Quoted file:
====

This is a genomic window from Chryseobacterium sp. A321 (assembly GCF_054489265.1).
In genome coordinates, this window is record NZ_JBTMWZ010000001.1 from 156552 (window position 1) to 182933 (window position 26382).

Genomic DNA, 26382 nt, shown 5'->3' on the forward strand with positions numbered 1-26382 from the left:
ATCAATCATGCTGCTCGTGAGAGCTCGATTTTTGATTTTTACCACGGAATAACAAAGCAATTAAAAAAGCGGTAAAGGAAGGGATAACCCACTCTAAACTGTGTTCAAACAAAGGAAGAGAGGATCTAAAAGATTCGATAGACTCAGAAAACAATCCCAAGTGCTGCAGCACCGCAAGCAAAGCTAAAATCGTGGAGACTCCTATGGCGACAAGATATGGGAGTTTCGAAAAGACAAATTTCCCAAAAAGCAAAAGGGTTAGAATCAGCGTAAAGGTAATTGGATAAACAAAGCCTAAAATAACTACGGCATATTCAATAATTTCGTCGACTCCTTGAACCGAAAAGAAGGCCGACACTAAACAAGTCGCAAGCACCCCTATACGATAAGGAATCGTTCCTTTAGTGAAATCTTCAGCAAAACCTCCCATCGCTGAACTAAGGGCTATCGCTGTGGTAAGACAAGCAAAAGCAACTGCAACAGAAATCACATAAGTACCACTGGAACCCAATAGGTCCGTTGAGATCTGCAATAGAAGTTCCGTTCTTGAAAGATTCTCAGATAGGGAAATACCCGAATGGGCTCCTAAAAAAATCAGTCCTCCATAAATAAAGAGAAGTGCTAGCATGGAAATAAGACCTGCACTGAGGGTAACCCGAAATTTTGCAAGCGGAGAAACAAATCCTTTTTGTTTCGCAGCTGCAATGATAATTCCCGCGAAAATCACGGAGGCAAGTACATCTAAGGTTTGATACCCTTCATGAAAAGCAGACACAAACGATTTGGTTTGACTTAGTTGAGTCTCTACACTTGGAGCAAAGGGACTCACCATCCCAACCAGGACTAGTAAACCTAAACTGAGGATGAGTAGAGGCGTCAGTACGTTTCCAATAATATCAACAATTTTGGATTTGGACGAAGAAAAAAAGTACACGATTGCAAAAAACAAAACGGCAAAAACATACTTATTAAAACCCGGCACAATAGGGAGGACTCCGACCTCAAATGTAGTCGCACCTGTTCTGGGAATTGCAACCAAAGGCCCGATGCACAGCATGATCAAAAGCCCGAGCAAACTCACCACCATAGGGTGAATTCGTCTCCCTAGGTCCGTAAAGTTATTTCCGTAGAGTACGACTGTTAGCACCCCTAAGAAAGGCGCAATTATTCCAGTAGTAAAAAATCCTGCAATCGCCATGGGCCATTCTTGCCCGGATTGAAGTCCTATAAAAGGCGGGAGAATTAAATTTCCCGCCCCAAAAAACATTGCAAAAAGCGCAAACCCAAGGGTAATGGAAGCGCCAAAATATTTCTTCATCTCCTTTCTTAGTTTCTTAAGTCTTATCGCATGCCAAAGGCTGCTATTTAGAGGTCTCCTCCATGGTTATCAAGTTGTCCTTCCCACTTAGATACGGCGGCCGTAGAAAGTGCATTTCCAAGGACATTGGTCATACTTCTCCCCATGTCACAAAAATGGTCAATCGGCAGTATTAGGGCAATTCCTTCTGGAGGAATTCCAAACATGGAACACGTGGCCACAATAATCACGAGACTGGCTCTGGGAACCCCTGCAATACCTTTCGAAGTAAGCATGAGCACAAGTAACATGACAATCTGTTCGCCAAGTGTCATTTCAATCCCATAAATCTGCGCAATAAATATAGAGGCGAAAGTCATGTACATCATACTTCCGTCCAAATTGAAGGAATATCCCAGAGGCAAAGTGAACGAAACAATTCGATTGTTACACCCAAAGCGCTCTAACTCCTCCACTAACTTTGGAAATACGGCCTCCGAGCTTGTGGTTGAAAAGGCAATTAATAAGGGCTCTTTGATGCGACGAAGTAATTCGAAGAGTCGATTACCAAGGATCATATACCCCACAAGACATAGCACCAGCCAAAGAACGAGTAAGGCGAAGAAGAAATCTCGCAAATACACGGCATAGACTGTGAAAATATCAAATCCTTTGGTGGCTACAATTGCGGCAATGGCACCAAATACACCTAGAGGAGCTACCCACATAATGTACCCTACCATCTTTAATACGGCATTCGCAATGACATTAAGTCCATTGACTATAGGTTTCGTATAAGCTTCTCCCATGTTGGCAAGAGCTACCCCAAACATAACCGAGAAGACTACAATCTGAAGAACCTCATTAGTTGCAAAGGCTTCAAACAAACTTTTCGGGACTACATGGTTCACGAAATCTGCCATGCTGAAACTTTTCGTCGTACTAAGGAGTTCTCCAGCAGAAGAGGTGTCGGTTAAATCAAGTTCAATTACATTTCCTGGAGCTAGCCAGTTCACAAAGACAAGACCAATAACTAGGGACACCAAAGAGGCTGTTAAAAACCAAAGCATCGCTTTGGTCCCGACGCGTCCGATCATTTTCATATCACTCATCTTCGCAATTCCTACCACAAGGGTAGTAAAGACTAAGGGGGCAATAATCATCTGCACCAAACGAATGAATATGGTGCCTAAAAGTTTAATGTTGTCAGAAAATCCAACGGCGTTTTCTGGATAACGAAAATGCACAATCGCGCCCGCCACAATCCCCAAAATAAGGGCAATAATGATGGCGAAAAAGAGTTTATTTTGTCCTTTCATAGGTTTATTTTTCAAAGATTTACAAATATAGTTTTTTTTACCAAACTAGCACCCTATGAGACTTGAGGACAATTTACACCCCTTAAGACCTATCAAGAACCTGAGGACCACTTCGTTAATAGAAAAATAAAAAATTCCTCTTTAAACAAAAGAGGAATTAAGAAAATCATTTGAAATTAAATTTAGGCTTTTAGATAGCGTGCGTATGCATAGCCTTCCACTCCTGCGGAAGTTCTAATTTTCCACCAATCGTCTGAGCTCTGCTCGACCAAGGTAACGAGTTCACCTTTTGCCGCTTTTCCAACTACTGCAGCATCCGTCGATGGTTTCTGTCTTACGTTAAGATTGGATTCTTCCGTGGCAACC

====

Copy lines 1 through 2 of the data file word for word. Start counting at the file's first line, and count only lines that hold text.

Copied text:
This is a genomic window from Chryseobacterium sp. A321 (assembly GCF_054489265.1).
In genome coordinates, this window is record NZ_JBTMWZ010000001.1 from 156552 (window position 1) to 182933 (window position 26382).